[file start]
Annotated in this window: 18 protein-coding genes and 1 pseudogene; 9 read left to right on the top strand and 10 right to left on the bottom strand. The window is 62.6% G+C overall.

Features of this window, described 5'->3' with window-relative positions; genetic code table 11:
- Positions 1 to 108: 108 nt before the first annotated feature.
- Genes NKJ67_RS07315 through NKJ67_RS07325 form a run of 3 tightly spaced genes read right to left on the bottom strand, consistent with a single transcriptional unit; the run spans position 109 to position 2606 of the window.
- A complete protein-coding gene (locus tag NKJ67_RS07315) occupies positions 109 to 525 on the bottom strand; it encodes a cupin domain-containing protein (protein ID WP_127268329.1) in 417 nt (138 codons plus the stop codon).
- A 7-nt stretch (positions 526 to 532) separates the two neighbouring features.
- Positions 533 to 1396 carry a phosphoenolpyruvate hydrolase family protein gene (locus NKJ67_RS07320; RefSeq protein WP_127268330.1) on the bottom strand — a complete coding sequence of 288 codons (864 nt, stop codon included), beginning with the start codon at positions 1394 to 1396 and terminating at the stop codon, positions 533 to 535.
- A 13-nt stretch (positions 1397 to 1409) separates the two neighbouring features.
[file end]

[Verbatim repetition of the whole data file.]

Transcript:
Annotated in this window: 18 protein-coding genes and 1 pseudogene; 9 read left to right on the top strand and 10 right to left on the bottom strand. The window is 62.6% G+C overall.

Features of this window, described 5'->3' with window-relative positions; genetic code table 11:
- Positions 1 to 108: 108 nt before the first annotated feature.
- Genes NKJ67_RS07315 through NKJ67_RS07325 form a run of 3 tightly spaced genes read right to left on the bottom strand, consistent with a single transcriptional unit; the run spans position 109 to position 2606 of the window.
- A complete protein-coding gene (locus tag NKJ67_RS07315) occupies positions 109 to 525 on the bottom strand; it encodes a cupin domain-containing protein (protein ID WP_127268329.1) in 417 nt (138 codons plus the stop codon).
- A 7-nt stretch (positions 526 to 532) separates the two neighbouring features.
- Positions 533 to 1396 carry a phosphoenolpyruvate hydrolase family protein gene (locus NKJ67_RS07320; RefSeq protein WP_127268330.1) on the bottom strand — a complete coding sequence of 288 codons (864 nt, stop codon included), beginning with the start codon at positions 1394 to 1396 and terminating at the stop codon, positions 533 to 535.
- A 13-nt stretch (positions 1397 to 1409) separates the two neighbouring features.